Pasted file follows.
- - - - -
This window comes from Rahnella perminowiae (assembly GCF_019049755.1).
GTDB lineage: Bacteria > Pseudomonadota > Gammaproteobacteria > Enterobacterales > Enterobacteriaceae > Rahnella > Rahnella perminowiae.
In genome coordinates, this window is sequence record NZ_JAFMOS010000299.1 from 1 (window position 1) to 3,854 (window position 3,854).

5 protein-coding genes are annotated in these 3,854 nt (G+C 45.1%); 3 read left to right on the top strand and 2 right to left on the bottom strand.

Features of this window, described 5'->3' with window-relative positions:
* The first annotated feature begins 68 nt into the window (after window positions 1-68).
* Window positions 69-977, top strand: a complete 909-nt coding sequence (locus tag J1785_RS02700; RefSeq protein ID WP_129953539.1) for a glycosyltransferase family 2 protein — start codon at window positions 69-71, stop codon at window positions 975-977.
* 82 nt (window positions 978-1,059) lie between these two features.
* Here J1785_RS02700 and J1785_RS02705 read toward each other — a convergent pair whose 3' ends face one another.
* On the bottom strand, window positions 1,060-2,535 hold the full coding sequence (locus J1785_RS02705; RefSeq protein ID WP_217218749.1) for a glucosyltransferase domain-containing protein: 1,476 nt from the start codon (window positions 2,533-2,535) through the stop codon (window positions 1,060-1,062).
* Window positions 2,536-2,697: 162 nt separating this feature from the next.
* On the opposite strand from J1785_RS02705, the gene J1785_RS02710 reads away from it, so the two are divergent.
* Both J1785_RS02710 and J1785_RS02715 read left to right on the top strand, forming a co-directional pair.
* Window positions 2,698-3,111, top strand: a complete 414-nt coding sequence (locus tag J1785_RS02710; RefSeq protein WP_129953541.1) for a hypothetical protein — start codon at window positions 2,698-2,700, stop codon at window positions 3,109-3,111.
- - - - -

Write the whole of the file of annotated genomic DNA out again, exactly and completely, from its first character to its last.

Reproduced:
This window comes from Rahnella perminowiae (assembly GCF_019049755.1).
GTDB lineage: Bacteria > Pseudomonadota > Gammaproteobacteria > Enterobacterales > Enterobacteriaceae > Rahnella > Rahnella perminowiae.
In genome coordinates, this window is sequence record NZ_JAFMOS010000299.1 from 1 (window position 1) to 3,854 (window position 3,854).

5 protein-coding genes are annotated in these 3,854 nt (G+C 45.1%); 3 read left to right on the top strand and 2 right to left on the bottom strand.

Features of this window, described 5'->3' with window-relative positions:
* The first annotated feature begins 68 nt into the window (after window positions 1-68).
* Window positions 69-977, top strand: a complete 909-nt coding sequence (locus tag J1785_RS02700; RefSeq protein ID WP_129953539.1) for a glycosyltransferase family 2 protein — start codon at window positions 69-71, stop codon at window positions 975-977.
* 82 nt (window positions 978-1,059) lie between these two features.
* Here J1785_RS02700 and J1785_RS02705 read toward each other — a convergent pair whose 3' ends face one another.
* On the bottom strand, window positions 1,060-2,535 hold the full coding sequence (locus J1785_RS02705; RefSeq protein ID WP_217218749.1) for a glucosyltransferase domain-containing protein: 1,476 nt from the start codon (window positions 2,533-2,535) through the stop codon (window positions 1,060-1,062).
* Window positions 2,536-2,697: 162 nt separating this feature from the next.
* On the opposite strand from J1785_RS02705, the gene J1785_RS02710 reads away from it, so the two are divergent.
* Both J1785_RS02710 and J1785_RS02715 read left to right on the top strand, forming a co-directional pair.
* Window positions 2,698-3,111, top strand: a complete 414-nt coding sequence (locus tag J1785_RS02710; RefSeq protein WP_129953541.1) for a hypothetical protein — start codon at window positions 2,698-2,700, stop codon at window positions 3,109-3,111.